I’d never thought of my childrens’ six underage eyeballs as “plump” until Manoush Zomorodi prompted me to in her recent piece about the tricky ways quarantine behaviors are impacting eyesight. Her description conjured a creepy haunted house moment from elementary school days — my hand plunged into a bowl of perfectly round peeled grapes.
The image is apt. By design, eyeballs are round and — as Robert Roy Britt reports for Elemental — nearsighted ones (like mine) are elongated. …
The second I woke up this morning, I picked up my phone and checked my email before catching up on Instagram and Twitter. I spent the next eight or so hours switching between browser tabs for Gmail, Zoom, and Google Docs to work. Any time I took a break, I was back scrolling through social media or reading a few chapters of an e-book on my iPad. When I wrapped up work, I did an hour-long workout using the Nike Training Club app on my phone. Before bed, I watched two episodes of Schitt’s Creek.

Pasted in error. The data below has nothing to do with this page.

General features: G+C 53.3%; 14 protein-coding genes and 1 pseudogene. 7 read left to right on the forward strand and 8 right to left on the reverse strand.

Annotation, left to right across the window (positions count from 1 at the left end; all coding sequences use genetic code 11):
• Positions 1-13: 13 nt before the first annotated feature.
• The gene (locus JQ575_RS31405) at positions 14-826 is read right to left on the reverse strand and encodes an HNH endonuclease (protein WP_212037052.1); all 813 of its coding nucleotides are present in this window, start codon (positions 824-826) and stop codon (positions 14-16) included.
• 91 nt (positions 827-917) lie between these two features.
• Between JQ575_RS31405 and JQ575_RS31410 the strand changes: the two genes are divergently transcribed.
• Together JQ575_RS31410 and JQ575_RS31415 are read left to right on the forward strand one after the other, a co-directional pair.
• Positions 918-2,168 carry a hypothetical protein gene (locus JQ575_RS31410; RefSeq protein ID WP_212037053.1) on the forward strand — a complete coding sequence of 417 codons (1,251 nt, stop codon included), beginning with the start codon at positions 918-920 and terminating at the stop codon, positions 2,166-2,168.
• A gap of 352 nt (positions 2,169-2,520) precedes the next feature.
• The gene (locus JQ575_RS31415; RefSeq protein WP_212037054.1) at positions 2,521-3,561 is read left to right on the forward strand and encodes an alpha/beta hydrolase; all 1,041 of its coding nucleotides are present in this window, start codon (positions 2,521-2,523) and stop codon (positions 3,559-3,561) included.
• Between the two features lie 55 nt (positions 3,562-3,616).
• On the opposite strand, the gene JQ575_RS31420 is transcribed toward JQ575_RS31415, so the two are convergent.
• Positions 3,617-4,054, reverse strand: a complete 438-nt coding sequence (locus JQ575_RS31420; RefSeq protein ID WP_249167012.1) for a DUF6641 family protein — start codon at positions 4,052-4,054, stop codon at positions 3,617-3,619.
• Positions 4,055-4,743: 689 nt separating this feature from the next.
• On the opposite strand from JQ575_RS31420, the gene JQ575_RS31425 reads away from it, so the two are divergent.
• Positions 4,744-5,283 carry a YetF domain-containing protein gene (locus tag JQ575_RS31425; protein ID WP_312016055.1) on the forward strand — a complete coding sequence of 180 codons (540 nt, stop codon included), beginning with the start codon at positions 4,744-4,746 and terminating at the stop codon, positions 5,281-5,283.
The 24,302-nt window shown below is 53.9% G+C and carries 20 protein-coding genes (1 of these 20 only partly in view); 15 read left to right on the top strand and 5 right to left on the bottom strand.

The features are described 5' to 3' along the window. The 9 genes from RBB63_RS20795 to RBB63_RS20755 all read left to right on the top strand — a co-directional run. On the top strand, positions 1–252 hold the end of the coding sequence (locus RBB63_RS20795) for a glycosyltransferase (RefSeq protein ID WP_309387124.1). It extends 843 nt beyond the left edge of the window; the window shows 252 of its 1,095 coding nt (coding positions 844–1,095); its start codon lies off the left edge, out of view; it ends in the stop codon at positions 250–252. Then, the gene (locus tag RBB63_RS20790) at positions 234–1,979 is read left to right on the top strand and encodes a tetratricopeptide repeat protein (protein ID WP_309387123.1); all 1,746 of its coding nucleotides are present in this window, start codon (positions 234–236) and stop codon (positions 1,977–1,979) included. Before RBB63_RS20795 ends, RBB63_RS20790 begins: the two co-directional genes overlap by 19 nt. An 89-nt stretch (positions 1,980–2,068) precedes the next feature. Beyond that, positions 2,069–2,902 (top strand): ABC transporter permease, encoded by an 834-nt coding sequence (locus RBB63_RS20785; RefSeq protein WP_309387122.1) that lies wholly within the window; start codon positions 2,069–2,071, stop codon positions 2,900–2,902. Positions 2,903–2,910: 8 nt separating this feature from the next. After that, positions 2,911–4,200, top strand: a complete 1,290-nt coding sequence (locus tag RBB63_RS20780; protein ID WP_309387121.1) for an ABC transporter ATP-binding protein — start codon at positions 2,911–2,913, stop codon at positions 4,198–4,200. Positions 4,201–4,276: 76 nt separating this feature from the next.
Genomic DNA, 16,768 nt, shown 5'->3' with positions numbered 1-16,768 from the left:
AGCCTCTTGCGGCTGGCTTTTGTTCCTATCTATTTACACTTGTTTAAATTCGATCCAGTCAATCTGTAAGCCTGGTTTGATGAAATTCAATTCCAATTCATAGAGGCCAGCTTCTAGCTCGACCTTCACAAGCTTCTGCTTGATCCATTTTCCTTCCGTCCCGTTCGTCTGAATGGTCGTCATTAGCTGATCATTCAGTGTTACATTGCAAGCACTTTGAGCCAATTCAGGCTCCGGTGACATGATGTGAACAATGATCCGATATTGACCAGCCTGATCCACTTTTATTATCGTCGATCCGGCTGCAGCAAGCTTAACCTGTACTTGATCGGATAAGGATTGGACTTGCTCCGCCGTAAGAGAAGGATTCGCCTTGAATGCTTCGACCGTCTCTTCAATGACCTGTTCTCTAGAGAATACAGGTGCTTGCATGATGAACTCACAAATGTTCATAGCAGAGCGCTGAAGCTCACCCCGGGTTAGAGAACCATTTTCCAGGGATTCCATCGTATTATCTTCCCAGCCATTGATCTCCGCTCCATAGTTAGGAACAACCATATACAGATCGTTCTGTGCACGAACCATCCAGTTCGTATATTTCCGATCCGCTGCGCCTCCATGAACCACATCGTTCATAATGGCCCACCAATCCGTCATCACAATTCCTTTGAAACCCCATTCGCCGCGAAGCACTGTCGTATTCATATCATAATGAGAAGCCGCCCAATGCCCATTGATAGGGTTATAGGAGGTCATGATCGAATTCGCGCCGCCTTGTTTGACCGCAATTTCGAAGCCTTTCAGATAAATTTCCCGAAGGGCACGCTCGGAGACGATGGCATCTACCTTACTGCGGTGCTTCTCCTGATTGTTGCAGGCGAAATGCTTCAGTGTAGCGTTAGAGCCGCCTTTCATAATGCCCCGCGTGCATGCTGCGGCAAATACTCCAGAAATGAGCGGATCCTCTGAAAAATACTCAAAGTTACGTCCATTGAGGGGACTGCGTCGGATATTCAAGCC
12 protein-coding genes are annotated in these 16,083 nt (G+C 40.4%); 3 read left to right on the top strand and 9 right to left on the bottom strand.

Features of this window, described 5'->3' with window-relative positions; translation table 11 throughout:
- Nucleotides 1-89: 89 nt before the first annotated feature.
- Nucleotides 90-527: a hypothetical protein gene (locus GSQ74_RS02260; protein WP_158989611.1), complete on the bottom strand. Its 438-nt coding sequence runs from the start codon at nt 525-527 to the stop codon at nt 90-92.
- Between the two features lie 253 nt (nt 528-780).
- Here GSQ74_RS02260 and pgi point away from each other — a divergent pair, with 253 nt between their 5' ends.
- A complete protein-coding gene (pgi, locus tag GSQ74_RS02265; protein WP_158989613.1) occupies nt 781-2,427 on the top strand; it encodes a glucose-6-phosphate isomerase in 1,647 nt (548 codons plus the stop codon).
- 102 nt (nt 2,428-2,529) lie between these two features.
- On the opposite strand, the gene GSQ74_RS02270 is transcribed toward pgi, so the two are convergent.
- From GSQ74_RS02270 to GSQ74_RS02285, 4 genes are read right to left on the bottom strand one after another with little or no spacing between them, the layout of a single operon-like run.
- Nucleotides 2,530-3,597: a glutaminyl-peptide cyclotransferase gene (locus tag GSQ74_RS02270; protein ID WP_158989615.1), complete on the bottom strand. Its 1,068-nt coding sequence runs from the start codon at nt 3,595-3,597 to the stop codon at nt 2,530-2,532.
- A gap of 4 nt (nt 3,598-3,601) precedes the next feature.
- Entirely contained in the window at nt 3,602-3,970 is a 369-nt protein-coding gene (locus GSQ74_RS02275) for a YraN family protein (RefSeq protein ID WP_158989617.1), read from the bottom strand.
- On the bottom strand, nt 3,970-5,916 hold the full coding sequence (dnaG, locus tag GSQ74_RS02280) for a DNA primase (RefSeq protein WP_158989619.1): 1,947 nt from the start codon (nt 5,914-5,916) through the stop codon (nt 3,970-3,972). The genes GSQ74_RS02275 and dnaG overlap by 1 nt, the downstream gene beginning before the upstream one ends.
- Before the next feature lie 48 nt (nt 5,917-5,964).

Human eyeballs are growing longer, from front to back, at an alarming rate, resulting in a spike in the prevalence of myopia, or nearsightedness. Among Americans, rates of myopia have increased from 25% of people in 1971 to more than 40% today, according to the National Eye Institute. In the major cities of developed Asian countries, the rate exceeds 80% among students as they graduate from high school.
But researchers and eye doctors, many of whom view myopia as a growing epidemic, are largely mystified over the mechanisms behind it. …
Jake Cooper was working for a Fortune 50 company in the Midwest when he found out his management job was on the line. Right before Christmas, in the midst of significant layoffs in his office, his right eye started twitching on and off. He chalks it up to extreme stress and fatigue.
“I dreaded going to work, and I wasn’t sleeping well,” Cooper says. “I finally went to my family doctor, and that was the first time I started putting a name to what I was experiencing: generalized anxiety disorder.” …
If you glance at the news today, order groceries, or schedule a playdate for your child, chances are you’re doing it in front of a screen. Research shows that the average American adult spends up to half their waking hours on a phone or other electronic device. It’s starting to impact physical health in a few detrimental ways — including issues with the eyes.
“It’s something I see on a day-to-day basis,” says Dr. Christopher Starr, an ophthalmologist at Weill Cornell Medicine in New York. “There are so many people who have symptoms from spending time on digital devices.”